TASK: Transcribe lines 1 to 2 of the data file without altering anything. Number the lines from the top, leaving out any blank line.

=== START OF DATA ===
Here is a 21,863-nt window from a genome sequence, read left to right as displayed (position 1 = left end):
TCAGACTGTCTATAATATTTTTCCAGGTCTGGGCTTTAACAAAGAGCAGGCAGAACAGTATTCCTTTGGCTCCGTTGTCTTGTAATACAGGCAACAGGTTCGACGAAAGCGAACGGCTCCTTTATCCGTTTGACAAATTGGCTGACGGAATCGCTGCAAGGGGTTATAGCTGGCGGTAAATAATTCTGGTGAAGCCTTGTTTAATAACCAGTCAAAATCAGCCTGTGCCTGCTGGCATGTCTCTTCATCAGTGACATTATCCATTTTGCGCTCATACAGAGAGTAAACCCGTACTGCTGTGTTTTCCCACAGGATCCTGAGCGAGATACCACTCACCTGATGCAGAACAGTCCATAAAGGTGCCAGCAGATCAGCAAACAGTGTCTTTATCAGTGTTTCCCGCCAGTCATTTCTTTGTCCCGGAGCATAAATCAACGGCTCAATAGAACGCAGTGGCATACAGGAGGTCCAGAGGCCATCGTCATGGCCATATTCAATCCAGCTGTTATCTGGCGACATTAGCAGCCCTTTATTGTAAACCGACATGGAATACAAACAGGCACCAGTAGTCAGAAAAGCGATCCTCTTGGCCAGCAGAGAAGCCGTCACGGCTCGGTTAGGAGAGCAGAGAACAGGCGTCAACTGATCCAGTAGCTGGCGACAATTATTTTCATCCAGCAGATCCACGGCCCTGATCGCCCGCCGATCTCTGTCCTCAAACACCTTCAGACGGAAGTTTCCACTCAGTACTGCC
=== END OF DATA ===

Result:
Here is a 21,863-nt window from a genome sequence, read left to right as displayed (position 1 = left end):
TCAGACTGTCTATAATATTTTTCCAGGTCTGGGCTTTAACAAAGAGCAGGCAGAACAGTATTCCTTTGGCTCCGTTGTCTTGTAATACAGGCAACAGGTTCGACGAAAGCGAACGGCTCCTTTATCCGTTTGACAAATTGGCTGACGGAATCGCTGCAAGGGGTTATAGCTGGCGGTAAATAATTCTGGTGAAGCCTTGTTTAATAACCAGTCAAAATCAGCCTGTGCCTGCTGGCATGTCTCTTCATCAGTGACATTATCCATTTTGCGCTCATACAGAGAGTAAACCCGTACTGCTGTGTTTTCCCACAGGATCCTGAGCGAGATACCACTCACCTGATGCAGAACAGTCCATAAAGGTGCCAGCAGATCAGCAAACAGTGTCTTTATCAGTGTTTCCCGCCAGTCATTTCTTTGTCCCGGAGCATAAATCAACGGCTCAATAGAACGCAGTGGCATACAGGAGGTCCAGAGGCCATCGTCATGGCCATATTCAATCCAGCTGTTATCTGGCGACATTAGCAGCCCTTTATTGTAAACCGACATGGAATACAAACAGGCACCAGTAGTCAGAAAAGCGATCCTCTTGGCCAGCAGAGAAGCCGTCACGGCTCGGTTAGGAGAGCAGAGAACAGGCGTCAACTGATCCAGTAGCTGGCGACAATTATTTTCATCCAGCAGATCCACGGCCCTGATCGCCCGCCGATCTCTGTCCTCAAACACCTTCAGACGGAAGTTTCCACTCAGTACTGCC